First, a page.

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Tuesday, September 02, 2008

Leadership Lessons from Saving Private Ryan

I was already half asleep in the bus as I traversed the two-hour journey home from Makati to Fairview when I heard the dialogue between Captain John Miller (Tom Hanks) and Pfc Richard Reiben (Edward Burns). They were showing "Saving Private Ryan". I opened my eyes but couldn't see the monitor from where I was seated. The bus was full to the brim. I closed my eyes again and intently listened to the banter among the actors. The message was so clear and intriguing I had to look the dialogue up and here's what I found from (Spoiler Alert!) IMDB:
Here's the video:

Private Reiben: Oh, that's brilliant, bumpkin. Hey, so, Captain, what about you? I mean, you don't gripe at all?
Captain Miller: I don't gripe to *you*, Reiben. I'm a captain. There's a chain of command. Gripes go up, not down. Always up. You gripe to me, I gripe to my superior officer, so on, so on, and so on. I don't gripe to you. I don't gripe in front of you. You should know that as a Ranger.
Private Reiben: I'm sorry, sir, but uh... let's say you weren't a captain, or maybe I was a major. What would you say then?
Captain Miller: Well, in that case... I'd say, "This is an excellent mission, sir, with an extremely valuable objective, sir, worthy of my best efforts, sir. Moreover... I feel heartfelt sorrow for the mother of Private James Ryan and am willing to lay down my life and the lives of my men - especially you, Reiben - to ease her suffering."
Mellish: [chuckles] He's good.
Private Caparzo: I love him.

This scene highlights important leadership characteristics. A leader is clear about his role in the organization. He doesn't go to his subordinates to gripe about the lack of clarity of the mission or leadership decision. Leaders should also have tolerance for uncertainty. They should have the ability to perform in ambiguous situations. Looking back, I am guilty of failing to demonstrate these abilities in the past. There were times that I felt helplessly confused about the decisions made by my superiors that I griped in front of my staff. One staff called my attention about this and told me that everytime I did it, I lower their morale. It was a bitter pill I had to take but it made me realize how important for a leader not to do what I did.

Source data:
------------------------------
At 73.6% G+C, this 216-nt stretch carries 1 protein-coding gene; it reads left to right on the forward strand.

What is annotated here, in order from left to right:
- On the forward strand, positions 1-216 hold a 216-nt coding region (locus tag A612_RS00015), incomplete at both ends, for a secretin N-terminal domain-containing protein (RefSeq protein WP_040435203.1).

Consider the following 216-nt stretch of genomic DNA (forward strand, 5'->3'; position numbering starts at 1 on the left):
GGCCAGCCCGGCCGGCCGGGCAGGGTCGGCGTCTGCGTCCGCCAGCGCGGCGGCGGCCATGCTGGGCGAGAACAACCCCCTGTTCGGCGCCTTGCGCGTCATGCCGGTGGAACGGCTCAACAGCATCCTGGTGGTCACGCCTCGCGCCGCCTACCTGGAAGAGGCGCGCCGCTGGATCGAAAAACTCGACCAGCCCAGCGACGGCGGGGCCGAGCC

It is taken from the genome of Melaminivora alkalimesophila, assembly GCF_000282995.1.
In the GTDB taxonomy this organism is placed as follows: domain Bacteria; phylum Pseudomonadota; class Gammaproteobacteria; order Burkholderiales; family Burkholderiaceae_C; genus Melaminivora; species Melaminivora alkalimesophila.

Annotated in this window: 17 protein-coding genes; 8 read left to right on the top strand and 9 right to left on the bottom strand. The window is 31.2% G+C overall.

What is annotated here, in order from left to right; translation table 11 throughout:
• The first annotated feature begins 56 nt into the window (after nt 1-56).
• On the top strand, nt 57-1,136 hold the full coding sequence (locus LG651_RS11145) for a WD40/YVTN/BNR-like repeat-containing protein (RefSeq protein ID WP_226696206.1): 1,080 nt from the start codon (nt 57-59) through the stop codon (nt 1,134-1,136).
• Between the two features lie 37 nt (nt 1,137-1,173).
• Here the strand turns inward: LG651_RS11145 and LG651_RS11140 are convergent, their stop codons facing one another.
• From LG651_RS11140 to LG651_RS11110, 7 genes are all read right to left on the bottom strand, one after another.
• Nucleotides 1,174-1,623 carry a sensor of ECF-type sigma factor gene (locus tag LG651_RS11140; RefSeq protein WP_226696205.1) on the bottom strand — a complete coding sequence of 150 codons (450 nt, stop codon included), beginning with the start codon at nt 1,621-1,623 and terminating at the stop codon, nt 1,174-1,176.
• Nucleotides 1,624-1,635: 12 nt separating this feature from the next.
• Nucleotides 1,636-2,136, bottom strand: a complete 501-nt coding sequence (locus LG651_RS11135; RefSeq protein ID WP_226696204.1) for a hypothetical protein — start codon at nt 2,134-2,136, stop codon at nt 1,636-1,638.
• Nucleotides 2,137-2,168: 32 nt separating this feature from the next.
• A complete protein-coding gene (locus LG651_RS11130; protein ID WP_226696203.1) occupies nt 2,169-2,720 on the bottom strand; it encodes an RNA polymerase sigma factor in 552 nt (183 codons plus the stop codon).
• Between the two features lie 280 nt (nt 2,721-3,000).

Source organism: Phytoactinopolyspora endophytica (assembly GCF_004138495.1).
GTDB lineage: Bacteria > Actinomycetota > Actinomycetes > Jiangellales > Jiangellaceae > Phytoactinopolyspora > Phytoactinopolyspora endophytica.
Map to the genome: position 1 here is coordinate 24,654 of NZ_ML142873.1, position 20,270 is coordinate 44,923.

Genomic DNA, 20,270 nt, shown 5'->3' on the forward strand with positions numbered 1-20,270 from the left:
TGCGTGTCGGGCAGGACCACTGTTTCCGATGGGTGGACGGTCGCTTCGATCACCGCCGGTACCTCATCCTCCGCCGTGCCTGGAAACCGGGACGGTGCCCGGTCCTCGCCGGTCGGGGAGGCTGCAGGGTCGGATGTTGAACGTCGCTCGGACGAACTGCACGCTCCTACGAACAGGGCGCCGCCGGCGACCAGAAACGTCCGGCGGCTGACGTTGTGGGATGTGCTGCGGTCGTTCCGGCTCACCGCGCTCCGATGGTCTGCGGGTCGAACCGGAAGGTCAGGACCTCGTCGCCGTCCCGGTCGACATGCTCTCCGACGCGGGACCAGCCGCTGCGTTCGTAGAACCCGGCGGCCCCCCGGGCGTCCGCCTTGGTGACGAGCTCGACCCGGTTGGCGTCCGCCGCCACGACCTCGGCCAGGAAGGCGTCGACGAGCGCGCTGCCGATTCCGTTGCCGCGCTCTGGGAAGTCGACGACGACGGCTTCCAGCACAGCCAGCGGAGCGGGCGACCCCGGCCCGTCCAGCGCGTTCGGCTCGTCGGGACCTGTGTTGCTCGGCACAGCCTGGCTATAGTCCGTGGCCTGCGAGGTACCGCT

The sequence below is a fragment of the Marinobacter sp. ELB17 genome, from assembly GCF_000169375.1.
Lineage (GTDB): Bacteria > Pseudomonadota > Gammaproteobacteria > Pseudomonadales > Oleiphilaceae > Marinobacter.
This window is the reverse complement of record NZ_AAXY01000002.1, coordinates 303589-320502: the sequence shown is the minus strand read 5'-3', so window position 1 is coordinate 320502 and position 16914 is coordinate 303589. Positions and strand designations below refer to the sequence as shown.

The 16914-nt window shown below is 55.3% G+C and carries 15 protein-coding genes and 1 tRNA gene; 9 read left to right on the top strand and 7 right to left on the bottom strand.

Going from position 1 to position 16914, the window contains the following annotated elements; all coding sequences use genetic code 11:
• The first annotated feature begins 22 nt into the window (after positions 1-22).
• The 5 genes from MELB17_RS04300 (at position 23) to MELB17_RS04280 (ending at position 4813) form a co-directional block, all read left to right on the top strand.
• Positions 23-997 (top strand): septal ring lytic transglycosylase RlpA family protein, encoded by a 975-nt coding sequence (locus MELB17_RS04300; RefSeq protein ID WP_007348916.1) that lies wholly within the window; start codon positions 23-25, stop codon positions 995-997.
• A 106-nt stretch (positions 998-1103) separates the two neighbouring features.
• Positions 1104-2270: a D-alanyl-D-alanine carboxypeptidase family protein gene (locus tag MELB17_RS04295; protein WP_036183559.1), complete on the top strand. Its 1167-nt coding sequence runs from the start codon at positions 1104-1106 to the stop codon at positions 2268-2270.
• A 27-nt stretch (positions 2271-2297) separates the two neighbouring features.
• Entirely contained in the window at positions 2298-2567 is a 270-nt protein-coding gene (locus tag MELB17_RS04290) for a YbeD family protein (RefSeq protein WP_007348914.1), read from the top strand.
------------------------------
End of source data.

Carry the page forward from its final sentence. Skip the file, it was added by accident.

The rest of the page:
Another scene in the movie that resonates well with me was the one where the soldiers especially the character played by Burns was questioning the mission. Reiben and Seargent Horvath (Tom Sizemore) were at each other's throat. Reiben wants to leave the mission and Horvath won't allow him. Another soldier was cursing and at the same time begging Captain Miller to intervene. He was calm and seemingly in deep thought. I too was wondering if that reaction is possible and if the scene was realistic enough for if it was an ordinary person in that same situation, he would have shouted at the top of his lungs and told the soldiers to stand down or have the mutinuous Reiben arrested for insubordination or something. It dawned on me that the character Captain Miller was no ordinary leader and that situation requires extra ordinary leadership. It requires more than a knee jerk reaction. It requires mindful leadership. I imagine the character figuring out what's going on, why things are happening and how he
can fix it.I imagine he realized that the situation does not require authority, especially with one of the soldiers ready to defy him. It requires, diplomacy, clarity and understanding of purpose because it was the purpose that was being questioned.

Captain Miller: I'm a schoolteacher. I teach English composition... in this little town called Adley, Pennsylvania. The last eleven years, I've been at Thomas Alva Edison High School. I was a coach of the baseball team in the springtime. Back home, I tell people what I do for a living and they think well, now that figures. But over here, it's a big, a big mystery. So, I guess I've changed some. Sometimes I wonder if I've changed so much my wife is even going to recognize me, whenever it is that I get back to her. And how I'll ever be able to tell her about days like today. Ah, Ryan. I don't know anything about Ryan. I don't care. The man means nothing to me. It's just a name. But if... You know if going to Rumelle and finding him so that he can go home. If that earns me the right to get back to my wife, then that's my mission.
[to Private Reiben]

Captain Miller: You want to leave? You want to go off and fight the war? All right. All right. I won't stop you. I'll even put in the paperwork. I just know that every man I kill the farther away from home I feel.

Captain Miller: Sometimes I wonder if I've changed so much, my wife is even gonna recognize me whenever it is I get back to her, and how I'll ever be able to, tell about days like today. Ahh, Ryan. I don't know anything about Ryan, I don't care. The man means nothing to me; he's just a name. But if, you know, if going to Rem"al, and finding him so he can go home, if that earns me the right to get back to my wife, well then, then that's my mission.

After his monologue, the team was one again. While the captain said things in the first person, he might as well be talking about them. They must have realized that what he wanted is the same as what they wanted. They are in this together, hence they should get out of this together.

I'm sure there are a couple more things to pick up from this movie but these are the two important leadership lessons that I've learned from it so far. I'm thinking of watching it again soon so that I can learn a bit more...

Till then...

1 comment:

  1. Anonymous9:09 AM

    I think your coments are very wise. thank you for sharing that worldwide!


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